Chinese officials quoted in the cable pose the U.S.’s failure to intervene on their behalf against Falun Gong practitioners in lawsuits as a “roadblock” to U.S.-China relations.
That is what Assistant Foreign Minister He Yafei told Charge d’Affaires David S. Sedney in February 2007. He warmed up by explaining that the United States and China “have built positive momentum” through reaching consensus on North Korea, Sudan, and other issues. He continues that 2007 is a “pivotal” year for U.S.-China relations, and “we should not allow ‘roadblocks’ such as the Falun Gong to hinder our progress.”
In that cable He Yafei is reported as also demonstrating that, as in official Chinese discourse, he sees little difference between the political and legal processes. Failure to attempt to prevent the courts from hearing the case—in this case, one against CCTV, the official state mouthpiece—would be tantamount to supporting Falun Gong, he argues.
The U.S. Charge attempted to explain the idea that in the United States, the judiciary is independent. He Yafei simply “repeated his previous points and emphasized the risks to bilateral relations.”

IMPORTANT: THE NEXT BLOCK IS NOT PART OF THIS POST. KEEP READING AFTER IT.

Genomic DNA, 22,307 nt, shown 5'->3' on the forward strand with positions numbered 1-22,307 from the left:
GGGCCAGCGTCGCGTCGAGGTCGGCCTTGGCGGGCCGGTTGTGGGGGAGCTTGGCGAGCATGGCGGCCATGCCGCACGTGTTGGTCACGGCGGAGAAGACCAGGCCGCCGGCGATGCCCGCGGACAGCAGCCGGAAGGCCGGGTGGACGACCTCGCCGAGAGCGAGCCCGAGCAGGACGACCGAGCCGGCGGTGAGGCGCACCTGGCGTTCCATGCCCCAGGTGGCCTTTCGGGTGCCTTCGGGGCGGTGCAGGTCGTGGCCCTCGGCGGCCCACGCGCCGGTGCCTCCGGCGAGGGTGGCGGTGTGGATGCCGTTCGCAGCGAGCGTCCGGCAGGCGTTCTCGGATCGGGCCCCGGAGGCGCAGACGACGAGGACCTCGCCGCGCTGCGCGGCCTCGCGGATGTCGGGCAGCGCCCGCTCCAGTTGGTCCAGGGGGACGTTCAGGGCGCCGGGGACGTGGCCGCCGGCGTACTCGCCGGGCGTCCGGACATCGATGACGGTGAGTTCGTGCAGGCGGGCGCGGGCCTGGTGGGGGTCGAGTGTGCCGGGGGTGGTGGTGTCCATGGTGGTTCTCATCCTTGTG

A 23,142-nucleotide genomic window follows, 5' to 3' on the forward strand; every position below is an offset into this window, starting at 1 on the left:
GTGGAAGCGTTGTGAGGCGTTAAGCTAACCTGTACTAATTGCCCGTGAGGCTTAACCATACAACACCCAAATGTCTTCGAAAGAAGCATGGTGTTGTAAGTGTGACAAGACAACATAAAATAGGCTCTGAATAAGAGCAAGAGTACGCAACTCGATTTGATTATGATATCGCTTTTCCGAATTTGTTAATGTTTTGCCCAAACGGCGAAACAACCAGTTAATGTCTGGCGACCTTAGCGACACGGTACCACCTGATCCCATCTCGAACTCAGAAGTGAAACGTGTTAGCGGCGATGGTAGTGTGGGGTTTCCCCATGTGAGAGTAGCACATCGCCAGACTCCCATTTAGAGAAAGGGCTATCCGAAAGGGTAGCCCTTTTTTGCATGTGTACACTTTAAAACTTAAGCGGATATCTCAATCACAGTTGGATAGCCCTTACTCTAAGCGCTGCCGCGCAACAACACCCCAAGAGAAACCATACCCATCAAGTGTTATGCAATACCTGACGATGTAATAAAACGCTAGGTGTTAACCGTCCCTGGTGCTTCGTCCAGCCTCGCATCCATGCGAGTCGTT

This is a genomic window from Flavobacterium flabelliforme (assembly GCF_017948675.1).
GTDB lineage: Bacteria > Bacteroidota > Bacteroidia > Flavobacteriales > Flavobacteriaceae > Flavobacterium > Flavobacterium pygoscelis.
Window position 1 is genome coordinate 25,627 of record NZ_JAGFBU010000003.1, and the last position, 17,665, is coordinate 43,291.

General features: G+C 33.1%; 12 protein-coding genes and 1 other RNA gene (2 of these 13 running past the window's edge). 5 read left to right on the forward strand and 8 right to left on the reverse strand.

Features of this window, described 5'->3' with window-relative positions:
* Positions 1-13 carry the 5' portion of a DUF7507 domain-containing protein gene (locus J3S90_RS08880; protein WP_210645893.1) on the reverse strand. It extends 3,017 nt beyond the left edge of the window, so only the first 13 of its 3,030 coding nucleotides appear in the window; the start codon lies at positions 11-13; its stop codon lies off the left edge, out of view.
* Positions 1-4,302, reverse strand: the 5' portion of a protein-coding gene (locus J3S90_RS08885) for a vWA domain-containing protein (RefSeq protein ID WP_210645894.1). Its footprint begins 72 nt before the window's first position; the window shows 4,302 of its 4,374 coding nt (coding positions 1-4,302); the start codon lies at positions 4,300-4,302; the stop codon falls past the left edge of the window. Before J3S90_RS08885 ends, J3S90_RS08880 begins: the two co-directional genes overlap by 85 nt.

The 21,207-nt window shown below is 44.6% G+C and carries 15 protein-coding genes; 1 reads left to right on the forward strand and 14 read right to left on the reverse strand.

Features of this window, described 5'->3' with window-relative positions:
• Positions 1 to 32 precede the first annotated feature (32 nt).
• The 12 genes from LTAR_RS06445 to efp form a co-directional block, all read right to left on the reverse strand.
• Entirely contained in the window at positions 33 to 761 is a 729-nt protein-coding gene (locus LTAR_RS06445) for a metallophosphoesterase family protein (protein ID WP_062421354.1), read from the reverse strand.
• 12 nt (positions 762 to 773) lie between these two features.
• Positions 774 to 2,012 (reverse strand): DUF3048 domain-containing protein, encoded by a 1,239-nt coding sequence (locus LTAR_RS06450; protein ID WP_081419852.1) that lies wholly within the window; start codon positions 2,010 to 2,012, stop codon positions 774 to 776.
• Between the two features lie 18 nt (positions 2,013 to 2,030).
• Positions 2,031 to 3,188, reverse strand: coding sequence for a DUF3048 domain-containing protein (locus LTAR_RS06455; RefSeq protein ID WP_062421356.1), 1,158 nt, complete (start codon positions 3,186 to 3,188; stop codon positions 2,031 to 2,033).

The cables show that the United States quietly extended support in at least one Falun Gong refugee case, and conducted interviews with Falun Gong practitioners in an attempt to understand how decisions are made in the Falun Gong community.
The incoming leader Xi Jinping demonstrated how seriously CCP officials take Falun Gong practitioners’ lawsuits when responding to questions from U.S. Ambassador Clark T. Randt in 2007. Among the first things Xi was noted as saying about his May 2006 trip to the United States was his relief at not being met and served a lawsuit by Falun Gong practitioners.
“Xi said he and other Chinese officials are not worried or annoyed by noise or protests during visits but are worried about the legal consequences and burdens if served papers as part of stateside legal actions,” the cable said.
The cables also show how the CCP is throwing its weight around in Southeast Asia. Thailand, Indonesia, and Singapore all acted as proxies for the Chinese regime’s war on Falun Gong, according to the cables. These concerns appear in the cables as early as 2003, presaging more high-profile instances of interference and pressure seen in the last several years in Vietnam, Thailand, Singapore, and Indonesia.
The Party also seems to manage to include elements of its campaign against Falun Gong across a range of initiatives. The boost of state support for a Chinese Oprah-like figure, Yu Dan, who espoused a form of obsequious Confucianism on a popular television program, was backed up by the idea that “the more people buy into Confucian” ideas, the less they will be likely to turn to Falun Gong.